# Is R-squared value appropriate for comparing models?

I'm trying to identify the best model to predict the prices of automobiles, using the prices and features available on automobile classified advertisement sites.

For this I used a couple of models from the scikit-learn library and neural network models from pybrain and neurolab. The approach I used so far is to run a fixed amount of data through some models(machine learning algorithms) and compare there $R^2$ values which was calculated with the scikit-learn metrics module.

1. Is $R^2$ a good method to compare the performance of different models?
2. Although I got quite acceptable results for models such as Elastic net and Random forests I got very poor $R^2$ values for Neural network models,so is $R^2$ an appropriate method for evaluating neural networks (or non-linear methods)?
• The short answer is no. It might help you to read my answer here: Model evaluation and comparison for selecting the best model, which is fairly closely related to your question. A candidate solution is described here. For more general understanding, you might try reading some of the threads on the site categorized under the model-selection tag. Jan 31, 2014 at 5:29
• @gung Thank you!may I ask what would be a an appropriate goodness of fit measure for regression using neural networks? Feb 1, 2014 at 4:45
• "Model evaluation and comparison for selecting the best model" broken link :) Apr 17, 2021 at 10:31
• Apr 26, 2021 at 15:26

## 1 Answer

I think the crucial part to consider in answering your question is

I'm trying to identify the best model to predict the prices of automobiles

because this statement implies something about why you want to use the model. Model choice and evaluation should be based on what you want to achieve with your fitted values.

First, lets recap what $R^2$ does: It computes a scaled measure based on the quadratic loss function, which I am sure you are already aware of. To see this, define residual $e_i = y_i - \hat{y}_i$ for your i-th observation $y_i$ and the corresponding fitted value $\hat{y}_i$. Using the convenient notation $SSR := \sum_{i=1}^Ne_i^2$, $SST:=\sum_{i=1}^N(y_i - \bar{y})^2$, $R^2$ is simply defined as $R^2 = 1 - SSR/SST$.

Second, let us see what using $R^2$ for model choice/evaluation means. Suppose we choose from a set of predictions $\bar{Y}_M$ that were generated using a model $M:M \in \mathcal{M}$, where $\mathcal{M}$ is the collection of models under consideration (in your example, this collection would contain Neural networks, random forests, elastic nets, ...). Since $SST$ will remain constant amongst all the models, if minimizing $R^2$ you will choose exactly the model that minimizes $SSR$. In other words, you will choose $M \in \mathcal{M}$ that produces the minimal square error loss!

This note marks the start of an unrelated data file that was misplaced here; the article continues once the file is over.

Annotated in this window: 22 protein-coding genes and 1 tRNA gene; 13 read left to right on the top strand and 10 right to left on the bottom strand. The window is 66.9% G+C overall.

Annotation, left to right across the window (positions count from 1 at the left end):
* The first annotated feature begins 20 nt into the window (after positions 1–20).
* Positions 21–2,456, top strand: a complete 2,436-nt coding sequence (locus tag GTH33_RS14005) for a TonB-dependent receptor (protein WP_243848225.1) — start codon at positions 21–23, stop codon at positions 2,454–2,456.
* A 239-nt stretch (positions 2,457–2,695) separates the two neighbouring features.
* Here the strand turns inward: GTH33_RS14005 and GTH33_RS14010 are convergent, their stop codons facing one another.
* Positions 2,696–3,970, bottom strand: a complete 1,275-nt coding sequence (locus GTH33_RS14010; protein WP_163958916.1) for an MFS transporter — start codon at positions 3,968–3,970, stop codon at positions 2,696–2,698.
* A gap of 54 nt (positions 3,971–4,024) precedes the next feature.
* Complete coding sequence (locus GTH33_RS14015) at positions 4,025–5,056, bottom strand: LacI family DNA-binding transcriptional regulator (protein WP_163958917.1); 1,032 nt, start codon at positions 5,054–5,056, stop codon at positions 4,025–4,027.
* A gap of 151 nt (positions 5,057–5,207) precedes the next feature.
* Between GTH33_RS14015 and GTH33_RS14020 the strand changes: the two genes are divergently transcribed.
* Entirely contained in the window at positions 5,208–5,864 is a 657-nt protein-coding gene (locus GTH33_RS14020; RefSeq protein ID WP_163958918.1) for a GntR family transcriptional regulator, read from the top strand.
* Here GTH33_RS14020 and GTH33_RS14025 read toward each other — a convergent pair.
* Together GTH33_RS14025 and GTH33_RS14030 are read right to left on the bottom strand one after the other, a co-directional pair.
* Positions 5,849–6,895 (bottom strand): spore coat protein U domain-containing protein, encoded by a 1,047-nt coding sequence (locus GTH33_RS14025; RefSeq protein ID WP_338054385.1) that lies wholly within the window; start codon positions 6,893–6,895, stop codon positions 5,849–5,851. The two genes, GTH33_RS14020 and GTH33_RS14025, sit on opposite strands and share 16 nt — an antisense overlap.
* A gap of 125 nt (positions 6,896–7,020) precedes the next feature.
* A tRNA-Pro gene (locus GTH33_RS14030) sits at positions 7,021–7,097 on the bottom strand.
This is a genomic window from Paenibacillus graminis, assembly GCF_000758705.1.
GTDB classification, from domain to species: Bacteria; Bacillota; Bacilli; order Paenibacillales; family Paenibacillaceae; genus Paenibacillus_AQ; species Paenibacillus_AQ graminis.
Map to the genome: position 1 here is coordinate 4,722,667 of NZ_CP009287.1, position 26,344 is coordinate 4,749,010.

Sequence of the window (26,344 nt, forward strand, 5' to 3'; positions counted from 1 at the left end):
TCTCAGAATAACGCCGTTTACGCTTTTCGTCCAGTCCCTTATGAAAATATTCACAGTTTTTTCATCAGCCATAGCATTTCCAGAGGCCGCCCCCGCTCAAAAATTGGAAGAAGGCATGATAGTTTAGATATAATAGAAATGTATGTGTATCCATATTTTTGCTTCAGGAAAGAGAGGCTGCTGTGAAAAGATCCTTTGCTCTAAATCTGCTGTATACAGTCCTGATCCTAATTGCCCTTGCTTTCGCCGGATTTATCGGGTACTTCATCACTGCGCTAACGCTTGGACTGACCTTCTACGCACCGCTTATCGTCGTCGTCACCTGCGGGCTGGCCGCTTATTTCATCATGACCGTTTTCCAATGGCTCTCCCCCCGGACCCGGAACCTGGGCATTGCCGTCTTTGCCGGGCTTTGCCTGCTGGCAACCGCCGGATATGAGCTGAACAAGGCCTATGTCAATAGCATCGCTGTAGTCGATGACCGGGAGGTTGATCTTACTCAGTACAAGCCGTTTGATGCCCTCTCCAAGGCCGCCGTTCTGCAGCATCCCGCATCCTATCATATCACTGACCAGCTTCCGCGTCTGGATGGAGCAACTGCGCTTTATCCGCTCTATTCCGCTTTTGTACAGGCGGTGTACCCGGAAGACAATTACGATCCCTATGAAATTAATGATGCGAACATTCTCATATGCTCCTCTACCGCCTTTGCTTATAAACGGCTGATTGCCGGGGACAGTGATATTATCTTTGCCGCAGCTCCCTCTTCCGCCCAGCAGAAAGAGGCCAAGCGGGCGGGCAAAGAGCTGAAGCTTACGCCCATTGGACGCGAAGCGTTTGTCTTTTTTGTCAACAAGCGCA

Third, let us consider why $R^2$ or equivalently, $SSR$ might be interesting for model choice. Traditionally, the square loss ($L^2$ norm) is used for three reasons: (1) It is easier computable than Least Absolute Deviations (LAD, the $L^1$ norm) because no absolute value appears in the computation, (2) it punishes fitted values that are far off from the actual value much more than LAD (in a squared rather than an absolute sense) and thereby makes sure we have less extreme outliers, (3) it is symmetric: Over- or underestimating the price of a car is considered to be equally bad.

Fourth (and last), let us see if this is what you need for your predictions. The point that might be of most interest here is (3) from the last paragraph. Suppose you want to take a neutral stance, and you are neither buyer nor seller of a car. Then, $R^2$ can make sense: You are impartial, and you wish to punish deviations to over- or underpricing exactly identically. The same applies if you just want to model the relation between the quantities without wishing to predict unobserved values. Now suppose you are working for a consumer/buyer on a tight budget: In this situation, you might want to punish overestimation of the price in a quadratic sense, but underestimation in an $L^p$ sense, where $1 \leqslant p <2$. For $p=1$, you would punish in an absolute deviation sense. This can be seen to reflect the goals and intentions of the buyer, and biasing the estimation downward might be of interest for him/her. Conversely, you could flip the thinking if you were to model the price predictions for the seller. Needless to say, any norm $L^p$ could be chosen to reflect the preferences of the modeller/the agent you model for. You can also punish outside of the $L^p$ norm entirely, and use constant, exponential, or log loss on one side and a different loss on the other.

In summary, model choice/evaluation cannot be considered independently of the model's aim.